Cut Calories! A Fun and Easy Way

With obesity such a looming threat hovering over so many parents today, here is news related to cutting calories. It has the two most important qualities related to almost any successful child intervention:

* Fun to do

* Easy to carry out

Here is the best part… There is nothing to buy and no additional time commitment!

According to the November 19th article in The Wall Street Journal called Burning Question: What is the optimal way to chew your food?, the method is to chew more before swallowing. The body wants to make the best use of every calorie and does it by having the food as digested as possible before it enters the esophagus. If lumps are sent down to the stomach area, those calories are lost, only to get rancid; and the body is left seeking more food.

The original researcher “in the late 19th century was a diet-guru and cereal pioneer John Harvey Kellogg, and he argued that 35 chews per bite were ideal. His contemporary, Horace Fletcher, came to a similar conclusion with 32 times, one per tooth.” Today Sr. Bielefeldt says “the optimal chew-per-typical-bite” is around “10 chews.”

According to Dr. Bielefeldt “chewing more slows down the eating process, giving our brain time to register that it is full. That is why the big gulper is at risk for obesity. Satiety kicks in long before the brain knows, so he keeps eating.”

Here are some of Dr. Bielefeld’s suggestions:

  1. Put down the fork between bites.
  2. Take a smaller plateful of food.
  3. Avoid going back for seconds until the last person is done.
  4. Take breaks between courses.

After taking all of the above information into consideration, here is what you can do at home that is what I promised above–fun and easy. Figure out your own answer to the number of chews needed to completely break down different kinds of food that you serve. Your children are likely to love the challenge, and you will be teaching the optimal way to chew food. Once you go through this process a few times at a few different kinds of meals, you will be raising awareness about chewing properly both for optimal calorie utilization and to eat more slowly. Your children will eat less and enjoy it more.

November! The Month of Giving Thanks

At almost every table across the country this Thanksgiving, families will be giving thanks for delicious and festive foods.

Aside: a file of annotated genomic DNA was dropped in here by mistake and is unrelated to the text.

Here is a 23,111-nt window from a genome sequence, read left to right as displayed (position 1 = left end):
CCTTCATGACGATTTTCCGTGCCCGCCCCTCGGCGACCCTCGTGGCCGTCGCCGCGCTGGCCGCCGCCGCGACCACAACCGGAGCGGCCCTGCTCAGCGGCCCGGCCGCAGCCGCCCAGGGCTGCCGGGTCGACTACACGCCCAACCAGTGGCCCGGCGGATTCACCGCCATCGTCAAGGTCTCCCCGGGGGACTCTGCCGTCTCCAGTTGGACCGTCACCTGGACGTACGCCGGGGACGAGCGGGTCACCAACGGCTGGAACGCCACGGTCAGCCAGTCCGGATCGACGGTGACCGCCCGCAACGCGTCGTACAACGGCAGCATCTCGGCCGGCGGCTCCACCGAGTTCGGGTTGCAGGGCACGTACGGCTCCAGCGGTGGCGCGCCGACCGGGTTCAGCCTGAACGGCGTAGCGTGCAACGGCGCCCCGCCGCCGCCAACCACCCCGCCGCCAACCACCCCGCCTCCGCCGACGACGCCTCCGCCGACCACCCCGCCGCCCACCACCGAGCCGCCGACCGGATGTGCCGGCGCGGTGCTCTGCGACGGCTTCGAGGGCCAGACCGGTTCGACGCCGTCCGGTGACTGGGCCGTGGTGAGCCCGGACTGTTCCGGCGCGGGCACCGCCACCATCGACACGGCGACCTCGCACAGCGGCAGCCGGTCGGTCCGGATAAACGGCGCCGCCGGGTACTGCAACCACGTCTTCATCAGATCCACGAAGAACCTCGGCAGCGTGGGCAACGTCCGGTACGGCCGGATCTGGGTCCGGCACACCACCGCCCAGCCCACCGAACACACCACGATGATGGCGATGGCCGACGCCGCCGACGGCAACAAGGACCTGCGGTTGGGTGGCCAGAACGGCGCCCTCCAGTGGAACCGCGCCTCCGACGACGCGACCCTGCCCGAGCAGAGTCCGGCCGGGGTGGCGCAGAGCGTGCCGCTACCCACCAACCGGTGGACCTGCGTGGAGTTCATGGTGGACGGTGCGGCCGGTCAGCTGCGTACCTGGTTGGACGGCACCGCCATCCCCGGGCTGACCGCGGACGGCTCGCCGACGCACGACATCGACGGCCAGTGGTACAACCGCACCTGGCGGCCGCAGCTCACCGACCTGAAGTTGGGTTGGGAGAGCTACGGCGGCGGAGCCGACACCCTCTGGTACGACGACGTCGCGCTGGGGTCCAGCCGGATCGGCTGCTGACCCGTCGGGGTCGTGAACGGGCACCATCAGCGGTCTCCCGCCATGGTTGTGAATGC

Here’s an interesting addition. The better you chew the more delicious the food will taste.

From the same article above…

“Chewing slower and longer gives diners the most pleasure because it allows a person to properly taste the sweetness in the starch as it breaks down in the mouth and to smell the delicious fragrances of each bite. If you are a big gulper, much of the flavor is lost. If you just put food into your mouth then into the esophagus, you get no joy”

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  1. Thanks DR Sally one of my favorite topics in addition to teaching emotional intelligence to babies and toddlers which then of course prevents overeating as an adults:)
    It’s a great tip to chew more slowly and be mindful of what you’re eating.
    Putting the fork down between bites is Great also. It also takes the brain about 20 min to realize it’s full, so it’s always good to wait 20min if you can before seconds.
    Start out with five minutes:)
    Drinking a cup of water or hot tea before a party or meal also helps to curb overeating! I I enjoy Walking before and after a meal!

    On another note Most of us overeat because of feelings we are unaware of and because most of us have made a food~mood connection long before we were adults !
    I always suggest writing down what feelings you think will come up that are hard to manage when you’re going out and socializing.
    Write down ways to handle those feelings without over eating or as I like to say without medicating those feelings.
    Try to think about and start sorting out what’s the meaning of food cravings for you and what feelings are hiding underneath he overeating!
    Ask yourself what hurt feelings are you trying to medicate and sooth.
    Even if as far as you get at first is just asking the question “what am I feeling that’s making me overeat” that’s a good start.
    For More info on the topic try my book and song “my feelings are hungry” on my website or Amazon! And my new book coming soon “behavior detective” hungry feelings not hungry tummy!

  2. Ohhh Ava, thank you so very much for your thoughtful comment. Your advice is the exact right complement to this “fun and easy” intervention. You take our awareness to the deeper part of this complex issue, and that is such an important factor related to this whole issue.

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